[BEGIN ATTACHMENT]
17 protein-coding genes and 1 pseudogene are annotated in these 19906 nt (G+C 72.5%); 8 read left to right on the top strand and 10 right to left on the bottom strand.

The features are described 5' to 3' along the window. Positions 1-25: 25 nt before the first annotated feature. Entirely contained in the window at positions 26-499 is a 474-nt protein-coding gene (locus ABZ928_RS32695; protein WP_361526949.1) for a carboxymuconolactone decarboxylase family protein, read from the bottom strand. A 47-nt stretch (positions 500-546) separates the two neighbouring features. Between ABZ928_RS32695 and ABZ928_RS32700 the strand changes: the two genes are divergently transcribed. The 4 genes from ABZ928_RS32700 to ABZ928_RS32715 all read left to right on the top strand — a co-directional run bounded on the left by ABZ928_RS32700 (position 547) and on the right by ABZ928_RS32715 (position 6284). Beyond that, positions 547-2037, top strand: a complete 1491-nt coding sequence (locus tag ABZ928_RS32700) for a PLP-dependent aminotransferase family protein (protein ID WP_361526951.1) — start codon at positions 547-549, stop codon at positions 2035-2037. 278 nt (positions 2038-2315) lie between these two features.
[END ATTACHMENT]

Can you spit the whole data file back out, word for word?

17 protein-coding genes and 1 pseudogene are annotated in these 19906 nt (G+C 72.5%); 8 read left to right on the top strand and 10 right to left on the bottom strand.

The features are described 5' to 3' along the window. Positions 1-25: 25 nt before the first annotated feature. Entirely contained in the window at positions 26-499 is a 474-nt protein-coding gene (locus ABZ928_RS32695; protein WP_361526949.1) for a carboxymuconolactone decarboxylase family protein, read from the bottom strand. A 47-nt stretch (positions 500-546) separates the two neighbouring features. Between ABZ928_RS32695 and ABZ928_RS32700 the strand changes: the two genes are divergently transcribed. The 4 genes from ABZ928_RS32700 to ABZ928_RS32715 all read left to right on the top strand — a co-directional run bounded on the left by ABZ928_RS32700 (position 547) and on the right by ABZ928_RS32715 (position 6284). Beyond that, positions 547-2037, top strand: a complete 1491-nt coding sequence (locus tag ABZ928_RS32700) for a PLP-dependent aminotransferase family protein (protein ID WP_361526951.1) — start codon at positions 547-549, stop codon at positions 2035-2037. 278 nt (positions 2038-2315) lie between these two features.